The construction industry is faced with a mental health crisis. It affects construction workers more than any other workers in any other industry.
This is a threat not only to productivity levels, but, more importantly, to the health and safety of our employees and coworkers. Poor mental health can lead to substance abuse, and even suicide. As employers, we need to address this issue as best we can.
We’ll discuss the role of employers in construction’s mental health crisis and some ways employers can use this influence to go about helping employees.
First, let’s talk briefly about the mental health crisis in construction. We know that mental health problems affect construction workers to a large extent, but in order to address it, we first need to know why.
One of the main reasons is that working in construction is an extremely stressful occupation. Working in an environment where you may fear accidents, injuries, or even death can take a huge toll on the mental well-being of a person and can often lead to substance abuse, not to mention the scheduling and pressures from above.
Another reason is that most construction workers are men. Men are less likely to report or deal with mental health problems due to the stigmas attached to them. This is especially worrying when you consider that a study found that 83% of construction workers have experienced a mental health issue at some point in their careers.
So, it’s clear that the mental health crisis in construction is certainly one that needs intervention. Employers are tasked with the responsibility of keeping their employees safe. And this certainly extends to mental health, too.
Every action has a reaction. This couldn’t be more true than in the case of employers and employees. Employees often look to their superiors for guidance, advice, and a model for behavior. They also count on employers to a large extent to ensure their safety and well-being.
So, it is inevitable that the way an employer does things is going to affect how an employee thinks, feels, and acts. Feedback and recognition can vastly change how your employees view you, their job, and their working environment. Your attitude is also crucial.
And, of course, the way you treat your employees will always have bearing on their mental state. It is clear, then, that the role of employers is a good place to start when trying to deal with the mental health crisis in construction.
As we’ve touched on, workers will often look to their superiors as a model for behavior. So, a good thing to do when addressing the mental health crisis is to model the kind of behaviors that keep many mental health problems at bay or under control.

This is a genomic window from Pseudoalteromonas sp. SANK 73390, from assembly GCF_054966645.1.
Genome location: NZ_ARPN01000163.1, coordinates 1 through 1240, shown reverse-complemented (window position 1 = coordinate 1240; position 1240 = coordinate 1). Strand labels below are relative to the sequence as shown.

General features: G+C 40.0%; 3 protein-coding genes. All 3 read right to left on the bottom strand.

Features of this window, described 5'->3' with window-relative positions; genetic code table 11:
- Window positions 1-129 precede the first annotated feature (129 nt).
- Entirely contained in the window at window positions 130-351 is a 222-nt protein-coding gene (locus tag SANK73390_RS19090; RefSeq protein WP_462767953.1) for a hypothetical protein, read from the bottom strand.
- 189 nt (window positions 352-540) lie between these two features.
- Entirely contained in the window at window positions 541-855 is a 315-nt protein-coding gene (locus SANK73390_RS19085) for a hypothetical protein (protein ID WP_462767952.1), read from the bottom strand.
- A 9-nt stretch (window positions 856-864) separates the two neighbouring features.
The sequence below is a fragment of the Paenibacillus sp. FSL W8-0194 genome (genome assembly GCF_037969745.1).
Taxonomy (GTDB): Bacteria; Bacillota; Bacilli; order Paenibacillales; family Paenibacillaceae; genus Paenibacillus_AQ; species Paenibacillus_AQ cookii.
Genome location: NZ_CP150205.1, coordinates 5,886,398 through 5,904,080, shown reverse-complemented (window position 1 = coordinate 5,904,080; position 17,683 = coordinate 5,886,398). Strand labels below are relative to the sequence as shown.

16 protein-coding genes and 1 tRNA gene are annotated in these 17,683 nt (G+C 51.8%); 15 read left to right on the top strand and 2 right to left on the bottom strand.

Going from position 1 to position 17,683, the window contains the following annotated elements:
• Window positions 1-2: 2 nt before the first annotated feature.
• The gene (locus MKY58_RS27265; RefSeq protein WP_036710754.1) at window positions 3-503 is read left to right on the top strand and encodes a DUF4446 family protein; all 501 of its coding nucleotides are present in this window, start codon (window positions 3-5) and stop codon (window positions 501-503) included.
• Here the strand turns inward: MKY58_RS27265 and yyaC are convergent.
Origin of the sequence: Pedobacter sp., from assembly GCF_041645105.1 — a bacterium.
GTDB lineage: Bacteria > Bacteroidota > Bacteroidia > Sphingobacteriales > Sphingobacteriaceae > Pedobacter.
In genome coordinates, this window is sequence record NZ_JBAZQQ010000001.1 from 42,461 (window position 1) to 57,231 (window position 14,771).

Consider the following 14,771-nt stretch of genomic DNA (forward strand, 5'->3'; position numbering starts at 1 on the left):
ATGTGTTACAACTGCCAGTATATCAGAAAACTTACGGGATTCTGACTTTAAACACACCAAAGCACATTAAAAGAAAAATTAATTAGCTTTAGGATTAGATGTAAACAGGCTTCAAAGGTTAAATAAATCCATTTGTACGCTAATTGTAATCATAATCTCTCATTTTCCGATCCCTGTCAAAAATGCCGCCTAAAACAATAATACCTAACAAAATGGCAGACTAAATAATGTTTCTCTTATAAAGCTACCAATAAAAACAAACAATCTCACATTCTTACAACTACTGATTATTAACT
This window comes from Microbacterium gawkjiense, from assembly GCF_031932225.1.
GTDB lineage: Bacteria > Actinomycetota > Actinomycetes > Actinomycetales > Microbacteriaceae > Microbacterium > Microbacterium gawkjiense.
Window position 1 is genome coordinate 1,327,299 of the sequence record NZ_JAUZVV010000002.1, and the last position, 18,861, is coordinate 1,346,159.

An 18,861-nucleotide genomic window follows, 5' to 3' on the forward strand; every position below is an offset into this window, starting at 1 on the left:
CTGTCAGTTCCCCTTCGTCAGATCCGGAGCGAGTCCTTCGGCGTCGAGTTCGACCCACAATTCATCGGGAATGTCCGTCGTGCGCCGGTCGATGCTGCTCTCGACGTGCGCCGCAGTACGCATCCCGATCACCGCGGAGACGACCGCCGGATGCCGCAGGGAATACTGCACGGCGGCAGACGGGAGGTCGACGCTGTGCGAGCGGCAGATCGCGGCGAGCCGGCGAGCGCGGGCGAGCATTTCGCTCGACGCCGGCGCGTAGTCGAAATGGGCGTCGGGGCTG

For example, you may show your employees that you are practicing healthy habits such as exercising, going to therapy, or eating well. It’s no secret that these things can kickstart a happier lifestyle, so this is a win-win.
A healthy, happy working environment is just as important as healthy outside behaviors. When people feel a sense of mutual trust, understanding, and communication with each other, they are far more likely to work hard and feel content.
So, promoting a workplace whereby employees are regularly checked up on and communicated with can make the world of difference to their mental states.
You may even try establishing ways for them to connect socially with one another, thus building relationships and trust.
In order to reduce the stigma, you need to be vulnerable. Show your workers that there should be no shame in struggling with mental health problems nor asking for help and guidance. As an employer, show that you are human and relatable too.
Try opening up lines of communication whereby employees can report their struggles without fear of judgment. Employers need to show their workers that they are willing to help them with these problems just as they would help them with any others.
This is a very important role that you can take as an employer. You can promote flexibility and well-being by encouraging your employees to use their vacation time. Make sure they give themselves time out to relax and take a break as often as they can.
Flexible timetables, fair compensation and leave, and substantial lunch breaks are all crucial to the good mental health of your construction workers. In essence, try to reduce stress levels as much as possible. This can actually increase productivity when it’s done right!
The last and arguably most crucial role you can take as an employer is to provide mental health coverage and training. This is because mental health problems are often genetically predetermined . Thus, they cannot be rectified by changing the workplace alone.
Instead, employers may find that offering mental health coverage as a benefit can really aid employees in gaining access to help and reducing the stigma.
Mental health training, too, is a great option for increasing awareness and allowing for education and open discussion.
SkillSignal is here to help. You can use our documents feature to assign toolbox talks on mental health, substance abuse, and much more. You can even take it a step further and assign training resources in the form of videos that all workers must complete before starting work. Are you interested in learning more? Contact us today at: 917-745-6877 or firstname.lastname@example.org.
As employers, we have the responsibility to look out for our employees, and this extends to their mental well-being.
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